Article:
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Da Bomb


Yesterday marked the 60th anniversary of the atomic bombing of Hiroshima — a terrible denouement to a terrible war. I can safely say that nobody spent the solemn occasion thinking about Kris Kross’ 1993 album Da Bomb (featuring “Alright”).

For those too young to remember the 1990s, “da bomb” was an expression originally used in the African-American community to indicate “greatness” or “excellence” — as evidenced by my high school “Class T-shirt” which read “Pensacola High School Class of 1997 — It’s Da Bomb” under a picture of a round cartoon explosive, complete with wick.

Kris Kross apparently hoped to cash in on the popularity of the expression and threw a mushroom cloud on the album cover to suggest to their rivals and critics, “Our rhymes can vaporize 130,000 human lives in an instant.” No one was less thrilled about this than Sony’s Western music division, who had received the task of selling an album with the lyric, “I drop bombs like Hiroshima” to the Japanese public. Let’s face it: the A-bomb references were wiggity-wiggity-wiggity-whack, but I’m not sure Kris Kross knew a whole lot about the nuclear victims’ eyes popping out of their socks and skin peeling off. Perhaps they would have rethought the usage of the mushroom cloud after a nice trip to Peace City, Hiroshima.

Lately, we’ve been discussing the casual uses of nasty historical symbols — swastikas, blackface — and there’s been an argument that we should fight “allowing atrocities to mark signifiers permanently” (Momus). But even if we open up taboo symbols to light-hearted play, the gravity of the historical circumstances behind these icons will almost definitely drown out any attempts at re-appropriation. Kids on the streets of Harajuku will never be able to redefine the Nazi swastika, unless it strictly remains within the vacuum of historical knowledge that is Takeshita-doori. For those people who know the story, these symbols act as convenient reminders of history’s greatest human tragedies. I understand that groups should avoid permanent victimhood: “look what the Germans did to the Jews, or the Whites to the Blacks, or Japanese to the Chinese, or the Americans to the Japanese, etc.” But certainly we can learn an important lesson from: Look what humans did to other humans.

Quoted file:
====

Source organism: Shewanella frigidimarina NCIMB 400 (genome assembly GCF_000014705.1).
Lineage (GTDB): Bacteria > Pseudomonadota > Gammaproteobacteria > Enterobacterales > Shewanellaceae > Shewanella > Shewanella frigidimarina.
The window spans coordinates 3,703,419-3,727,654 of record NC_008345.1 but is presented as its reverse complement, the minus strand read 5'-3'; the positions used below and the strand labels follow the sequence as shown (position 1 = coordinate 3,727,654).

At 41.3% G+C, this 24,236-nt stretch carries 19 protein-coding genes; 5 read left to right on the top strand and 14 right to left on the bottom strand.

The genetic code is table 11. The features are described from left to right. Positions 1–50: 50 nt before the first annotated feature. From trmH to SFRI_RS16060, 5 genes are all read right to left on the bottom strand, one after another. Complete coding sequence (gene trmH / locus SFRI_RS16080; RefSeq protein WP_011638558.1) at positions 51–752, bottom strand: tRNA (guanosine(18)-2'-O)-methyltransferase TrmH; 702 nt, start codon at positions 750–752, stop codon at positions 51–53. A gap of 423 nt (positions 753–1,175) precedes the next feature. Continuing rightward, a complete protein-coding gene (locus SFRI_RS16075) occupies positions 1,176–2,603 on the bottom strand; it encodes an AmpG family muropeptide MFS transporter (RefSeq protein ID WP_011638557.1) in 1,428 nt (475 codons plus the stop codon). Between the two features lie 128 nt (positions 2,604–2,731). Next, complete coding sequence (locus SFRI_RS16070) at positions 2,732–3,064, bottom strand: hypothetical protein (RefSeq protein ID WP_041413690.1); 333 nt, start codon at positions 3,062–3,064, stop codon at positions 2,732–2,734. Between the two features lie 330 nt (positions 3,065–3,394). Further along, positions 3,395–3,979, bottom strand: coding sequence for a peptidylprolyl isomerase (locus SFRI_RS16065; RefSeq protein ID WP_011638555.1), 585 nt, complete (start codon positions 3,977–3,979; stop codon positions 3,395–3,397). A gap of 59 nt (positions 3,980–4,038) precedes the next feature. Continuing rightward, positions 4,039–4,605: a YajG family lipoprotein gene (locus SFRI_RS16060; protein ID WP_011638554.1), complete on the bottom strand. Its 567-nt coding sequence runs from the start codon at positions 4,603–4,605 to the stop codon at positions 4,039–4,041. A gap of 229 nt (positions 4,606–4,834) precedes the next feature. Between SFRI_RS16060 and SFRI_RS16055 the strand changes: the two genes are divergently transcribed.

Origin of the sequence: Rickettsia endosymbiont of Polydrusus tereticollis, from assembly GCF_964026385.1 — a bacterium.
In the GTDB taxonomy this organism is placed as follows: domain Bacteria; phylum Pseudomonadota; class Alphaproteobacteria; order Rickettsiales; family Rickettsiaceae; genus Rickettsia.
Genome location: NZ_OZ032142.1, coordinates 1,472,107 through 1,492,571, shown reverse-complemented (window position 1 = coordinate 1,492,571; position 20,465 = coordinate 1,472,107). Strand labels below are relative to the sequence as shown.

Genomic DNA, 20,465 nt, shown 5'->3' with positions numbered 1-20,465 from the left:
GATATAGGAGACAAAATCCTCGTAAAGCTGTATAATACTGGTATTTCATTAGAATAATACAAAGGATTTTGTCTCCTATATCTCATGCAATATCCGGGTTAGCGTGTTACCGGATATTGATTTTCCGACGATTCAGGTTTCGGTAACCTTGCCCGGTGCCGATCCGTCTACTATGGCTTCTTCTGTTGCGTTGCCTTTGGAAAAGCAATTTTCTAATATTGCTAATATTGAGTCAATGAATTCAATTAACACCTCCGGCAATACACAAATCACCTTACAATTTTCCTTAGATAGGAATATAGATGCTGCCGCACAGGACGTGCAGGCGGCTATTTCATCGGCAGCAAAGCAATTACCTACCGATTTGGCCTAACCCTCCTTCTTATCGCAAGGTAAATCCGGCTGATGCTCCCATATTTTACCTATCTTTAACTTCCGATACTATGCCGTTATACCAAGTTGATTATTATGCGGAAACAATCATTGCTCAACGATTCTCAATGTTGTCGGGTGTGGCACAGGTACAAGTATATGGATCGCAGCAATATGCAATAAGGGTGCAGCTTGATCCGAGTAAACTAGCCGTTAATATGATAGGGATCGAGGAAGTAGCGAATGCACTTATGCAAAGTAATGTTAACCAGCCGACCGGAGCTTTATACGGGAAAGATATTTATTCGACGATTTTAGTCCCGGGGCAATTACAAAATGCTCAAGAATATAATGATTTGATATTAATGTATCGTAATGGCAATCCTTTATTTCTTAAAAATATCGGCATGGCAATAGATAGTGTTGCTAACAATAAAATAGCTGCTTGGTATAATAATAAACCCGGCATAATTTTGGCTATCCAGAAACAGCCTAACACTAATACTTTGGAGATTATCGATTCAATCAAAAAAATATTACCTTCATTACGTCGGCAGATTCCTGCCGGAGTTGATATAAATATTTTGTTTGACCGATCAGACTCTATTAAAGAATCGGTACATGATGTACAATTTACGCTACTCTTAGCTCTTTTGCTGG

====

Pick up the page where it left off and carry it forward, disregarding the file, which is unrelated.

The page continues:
So, I’m happy that Kris Kross could never rob the mushroom cloud from the serious nature of nuclear holocaust. (Although when I see kids on the street wearing their clothes backwards, I do think fondly of Mack Daddy and Daddy Mack.) I’m not convinced that those totally unaware of a symbol’s perceived-meanings should be able to, or will be able to, lead the way towards a new definition, but I would hope that we still remember the lessons of the past even if someone were able to successfully “liberate” the iconography.

W. David MARX (Marxy)
August 7, 2005

Marxy wrote a lot of essays back on his old site Néomarxisme. This is one of them.

12 Responses

  1. r. Says:

    that shit makes me jump, jump!

  2. channing Says:

    uh-huh, uh-huh

  3. Chris_B Says:

    mentioned before: Epic-Sony 25-3P-139

    Kris Kross are on the “where are they now” sorta list. Maybe they grew up and became insurance salesmen or used car dealers?

  4. Brad Says:

    Reading this made me go back and listen to “Warm It Up” and I realized that when I occasionally use the phrase “You can get the finger–the middle”, I was unconsciously paying tribute to Kris Kross. So many useless pop culture references in my brain, I can’t even keep track of where they come from.

  5. der Says:

    Kris Kross are on the “where are they now” sorta list. Maybe they grew up and became insurance salesmen or used car dealers?

    Last I heard was that they died in a tragic accident during an attempt to de-signify Ku Klux Klan hoodies by wearing them backwards.

  6. Momus Says:

    Does that mean I must now die too?

  7. der Says:

    Only if you wear that backwards, while crossing the street…

    Nice shot, btw. Taken by the rabbit?

  8. marxy Says:

    Momus, you look… Christian in that photo. Next time you’re in town we can go acolyting… ironically!

  9. Momus Says:

    Okay, let’s do that!

    One thing I would say about this entry is that I think there’s a difference between what we’re calling, interchangably, symbols and icons, and photographs of a historical event.

    The swastika is a symbol that was taken from Indian religion and re-appropriated by the Nazis. Blackface is theatrical make-up, a sign which paradoxically designates a fixed race and the ability to unfix (or change) racial signifiers. A photograph of Hiroshima, on the other hand, is just that, a photo of a historical event. The Hiroshima mushroom cloud may have become in some sense “iconic”, but it had no previous use as a symbol. It might be liberating to strip a skin colour of its associations with victimhood, but I don’t see how it helps anyone to strip a nuclear cloud from its associations of death and destruction.

  10. Carl Says:


    What about a painting of a mushroom cloud? Is that fair game for decontextualization? How about a picture of a mushroom, that looks sort of like a mushroom cloud? Can I take the meaning out of that?

    Your belief that photos are somehow more “real” than other forms of expression strikes me as Pre-Post-Modern.

  11. guest Says:

    An editorial in today’s NYTimes that everyone involved in the discussion of Harajuku punks, the A-bomb, ahistoricism, etc should be interested to read (link below to the article on the IHT site so you don’t have to hassle with sign-up):

    The author, Joichi Ito, seems like quite an interesting guy. Here’s the relevant entry on his blog:

    Now that I read it myself I see that Chris B is already on the case, having posted a comment on Ito’s blog! This internet thing sure is something else…

  12. marxy Says:

    Thanks for the link.